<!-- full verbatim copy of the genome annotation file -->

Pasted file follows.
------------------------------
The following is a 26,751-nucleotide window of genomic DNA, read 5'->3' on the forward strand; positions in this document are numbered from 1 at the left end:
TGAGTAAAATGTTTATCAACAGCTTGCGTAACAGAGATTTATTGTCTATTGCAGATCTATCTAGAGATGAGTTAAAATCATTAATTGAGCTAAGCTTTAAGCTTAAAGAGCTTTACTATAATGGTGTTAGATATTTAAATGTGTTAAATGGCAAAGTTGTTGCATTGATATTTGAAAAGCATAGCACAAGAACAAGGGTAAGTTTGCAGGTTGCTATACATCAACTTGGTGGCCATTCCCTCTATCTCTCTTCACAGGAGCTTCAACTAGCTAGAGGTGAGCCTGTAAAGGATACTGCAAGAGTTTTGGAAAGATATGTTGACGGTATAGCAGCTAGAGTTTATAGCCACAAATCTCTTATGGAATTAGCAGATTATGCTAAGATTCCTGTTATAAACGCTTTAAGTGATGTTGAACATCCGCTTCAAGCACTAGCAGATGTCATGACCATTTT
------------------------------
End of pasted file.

The following is a 26,751-nucleotide window of genomic DNA, read 5'->3' on the forward strand; positions in this document are numbered from 1 at the left end:
TGAGTAAAATGTTTATCAACAGCTTGCGTAACAGAGATTTATTGTCTATTGCAGATCTATCTAGAGATGAGTTAAAATCATTAATTGAGCTAAGCTTTAAGCTTAAAGAGCTTTACTATAATGGTGTTAGATATTTAAATGTGTTAAATGGCAAAGTTGTTGCATTGATATTTGAAAAGCATAGCACAAGAACAAGGGTAAGTTTGCAGGTTGCTATACATCAACTTGGTGGCCATTCCCTCTATCTCTCTTCACAGGAGCTTCAACTAGCTAGAGGTGAGCCTGTAAAGGATACTGCAAGAGTTTTGGAAAGATATGTTGACGGTATAGCAGCTAGAGTTTATAGCCACAAATCTCTTATGGAATTAGCAGATTATGCTAAGATTCCTGTTATAAACGCTTTAAGTGATGTTGAACATCCGCTTCAAGCACTAGCAGATGTCATGACCATTTT